Merger mania spurs Hall Render to add two more offices

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Health care providers are getting bigger, and Hall Render Killian Heath & Lyman is trying to grow with them.

The Indianapolis-based law firm, which is the country’s largest firm focused solely on health care, opened two new offices this fall—in Dallas and Seattle—and has now added five new offices in the past 24 months.

The firm now employs 364 people nationwide at nine locations, with 225 of those workers at its headquarters in Indianapolis. The firm has hired 53 people just this year.

And Hall Render isn’t done growing. Managing Partner John Ryan said the firm would likely add “a handful” more offices in the next few years to fully serve the entire country.

“About five years ago, we had been courted by a number of national law firms that want to beef up their health care practice group. We could have gone that road, joined a large national firm that already had the national scaling,” Ryan said. “But the firm leadership set the vision then to become the preeminent health care law firm in the country. We knew that part of that required us to geographically scale ourselves across the country.”

That need for scale is growing each year, as Hall Render’s main type of clients—hospitals, physician practices and long-term care providers—combine at a rapid clip.

In 2014, there were 752 mergers and acquisitions valued at $62 billion in the health care services sector, according to a March report by Connecticut-based research firm Irving Levin Associates Inc. That was up about 18 percent from the previous year.

Among just hospitals, there were 95 mergers last year and 98 in 2013—both totals running about 50 percent higher than was the case in 2010, according to data collected by Chicago-based consulting firm Kaufman Hall & Associates.

“Some of the deal-making activity in 2014 was a direct result of the mega-mergers of 2013,” when two of the industry’s biggest chains—Tenet Healthcare and Community Health Systems— made major acquisitions, said Lisa E. Phillips, editor of Irving Levin’s 2015 Health Care Services Acquisition Report. “Smaller hospitals were ready to merge with larger systems in order to stay afloat.”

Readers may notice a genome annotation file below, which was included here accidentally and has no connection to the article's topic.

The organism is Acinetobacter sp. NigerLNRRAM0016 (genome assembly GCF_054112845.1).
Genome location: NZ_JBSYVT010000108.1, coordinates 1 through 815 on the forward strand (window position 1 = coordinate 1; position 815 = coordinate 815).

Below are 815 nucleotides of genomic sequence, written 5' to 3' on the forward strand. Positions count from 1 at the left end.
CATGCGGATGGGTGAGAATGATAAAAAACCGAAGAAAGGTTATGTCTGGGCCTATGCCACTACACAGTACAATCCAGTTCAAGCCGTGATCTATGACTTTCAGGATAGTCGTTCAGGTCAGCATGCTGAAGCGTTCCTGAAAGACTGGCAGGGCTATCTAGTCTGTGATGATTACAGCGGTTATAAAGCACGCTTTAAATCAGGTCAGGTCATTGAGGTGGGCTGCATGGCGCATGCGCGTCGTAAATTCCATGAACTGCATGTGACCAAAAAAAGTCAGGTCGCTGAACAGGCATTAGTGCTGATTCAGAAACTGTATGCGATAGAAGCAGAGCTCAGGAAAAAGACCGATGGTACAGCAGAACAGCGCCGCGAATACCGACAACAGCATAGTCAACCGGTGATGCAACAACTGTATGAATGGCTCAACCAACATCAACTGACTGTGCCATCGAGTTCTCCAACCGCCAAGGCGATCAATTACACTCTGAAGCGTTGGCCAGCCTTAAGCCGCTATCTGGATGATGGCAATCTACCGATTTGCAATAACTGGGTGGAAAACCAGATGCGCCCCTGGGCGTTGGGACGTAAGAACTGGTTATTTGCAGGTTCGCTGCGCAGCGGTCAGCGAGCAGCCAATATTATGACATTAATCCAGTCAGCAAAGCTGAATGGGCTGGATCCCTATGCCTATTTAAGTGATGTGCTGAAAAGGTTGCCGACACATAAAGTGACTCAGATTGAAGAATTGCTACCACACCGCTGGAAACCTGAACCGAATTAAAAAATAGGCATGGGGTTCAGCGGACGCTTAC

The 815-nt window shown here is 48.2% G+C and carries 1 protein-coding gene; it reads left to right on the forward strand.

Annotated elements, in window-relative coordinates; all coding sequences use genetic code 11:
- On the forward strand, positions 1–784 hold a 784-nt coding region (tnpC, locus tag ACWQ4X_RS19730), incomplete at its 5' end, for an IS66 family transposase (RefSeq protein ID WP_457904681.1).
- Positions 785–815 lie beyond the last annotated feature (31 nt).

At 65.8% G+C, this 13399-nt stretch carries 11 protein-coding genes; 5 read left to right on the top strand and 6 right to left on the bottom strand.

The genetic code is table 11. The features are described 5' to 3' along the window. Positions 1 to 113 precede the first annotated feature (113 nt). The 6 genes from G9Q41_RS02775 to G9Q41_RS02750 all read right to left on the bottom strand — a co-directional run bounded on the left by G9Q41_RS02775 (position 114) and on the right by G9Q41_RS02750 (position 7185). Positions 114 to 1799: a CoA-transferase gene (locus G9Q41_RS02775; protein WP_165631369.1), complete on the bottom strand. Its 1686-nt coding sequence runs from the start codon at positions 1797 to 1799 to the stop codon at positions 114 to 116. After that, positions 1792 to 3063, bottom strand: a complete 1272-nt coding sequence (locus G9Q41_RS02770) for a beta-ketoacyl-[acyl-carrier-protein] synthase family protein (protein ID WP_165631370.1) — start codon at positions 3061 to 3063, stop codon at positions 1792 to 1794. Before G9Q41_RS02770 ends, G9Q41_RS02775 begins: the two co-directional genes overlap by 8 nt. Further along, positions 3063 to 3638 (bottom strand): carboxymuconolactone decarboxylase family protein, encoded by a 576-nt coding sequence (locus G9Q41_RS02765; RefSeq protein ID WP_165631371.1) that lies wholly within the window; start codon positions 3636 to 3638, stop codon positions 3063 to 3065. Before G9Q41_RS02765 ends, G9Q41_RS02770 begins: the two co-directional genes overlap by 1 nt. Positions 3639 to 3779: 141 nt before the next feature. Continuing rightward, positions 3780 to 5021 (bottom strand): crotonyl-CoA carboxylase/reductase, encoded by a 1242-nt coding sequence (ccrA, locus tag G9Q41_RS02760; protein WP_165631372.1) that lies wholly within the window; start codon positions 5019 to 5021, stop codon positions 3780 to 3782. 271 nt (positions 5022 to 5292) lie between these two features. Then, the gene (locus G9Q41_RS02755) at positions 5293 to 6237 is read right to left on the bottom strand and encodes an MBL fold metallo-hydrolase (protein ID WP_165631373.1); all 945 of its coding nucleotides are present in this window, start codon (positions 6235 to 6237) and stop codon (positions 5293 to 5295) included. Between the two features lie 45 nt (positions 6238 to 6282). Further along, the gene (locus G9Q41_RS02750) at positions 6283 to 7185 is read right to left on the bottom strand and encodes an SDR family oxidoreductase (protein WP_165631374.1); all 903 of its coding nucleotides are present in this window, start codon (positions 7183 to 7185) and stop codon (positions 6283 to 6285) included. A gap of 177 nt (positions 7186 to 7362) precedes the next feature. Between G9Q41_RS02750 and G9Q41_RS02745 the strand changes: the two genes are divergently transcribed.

Hall Render’s Ryan said he expects the consolidation trend to continue for many years.

“We’ve probably scratched the surface on the amount of consolidation that we’re going to see in the next 10 to 15 years,” he said. He noted that the Affordable Care Act, better jknown as Obamacare, is pushing hospitals and doctors to get larger. And the pending mergers of the nation’s largest health insurers—Anthem Inc.’s purchase of Cigna Corp. and Aetna Inc.’s purchase of Humana Inc.—could have the same effect.

Mergers mean the more than 1,500 health care entities operated by Hall Render's clients are strewn around the country. For example, one of the Hall Render’s largest clients, St. Louis-based Ascension Health, owns 131 hospitals and more 1,900 sites of care, which are located in 24 states and Washington, D.C. Ascension is the parent organization of Indianapolis-based St. Vincent Health.

“You typically see clients that have operations in multiple states, and sometimes across the entire nation,” Ryan said. “In order for us to stay relevant to that ever-consolidating health care industry, we need to remain scaled.”

Ryan said Hall Render is looking to add offices in the southwest and southeast regions of the country, because it has clients operating there, but no physical presence.

Being larger helps Hall Render have experts in specialized areas of health care law, wherever they happen to live.

Other firms that are much larger than Hall Render have placed health lawyers in all their offices around the country, and Hall Render needs compete with that, Ryan said.

For example, Morgan Lewis, a law firm based in Washington, D.C., has 265 health lawyers spread among its 28 office locations worldwide—with 17 of those in the United States, according to a 2014 ranking by Modern Healthcare magazine.

Also , Boston-based Ropes & Gray had 202 health lawyers in its 11 office locations, six of which are in the United States, according to the Modern Healthcare ranking.

And major firms—such as New York-based Epstein Becker & Green and Atlanta-based King Spalding—have significant health care practices, with 127 and 139 health lawyers, respectively, according to Modern Healthcare.

Hall Render, with 166 health lawyers, ranked third in Modern Healthcare’s list, which was based on 2013 data. Now, after adding offices in Denver, Dallas, Philadelphia, Seattle and Washington, D.C., Hall Render has 199 health lawyers.

More than half of those—105—are in Indianapolis. The new office in Seattle, which joined Hall Render on Sept. 1, added five attorneys, and the Dallas office, which joined Hall Render Oct. 1, added another six.

Before its recent expansion, Hall Render’s offices were exclusively in the Midwest—Detroit, Indianapolis, Louisville and Milwaukee.

“With a few more offices, we should feel comfortable that we’ve got a physical presence in every region in the country,” Ryan said. “And then from there, we will contemplate additional offices in those regions in order to provide comprehensive health care services. Just like we did in the Midwest.”

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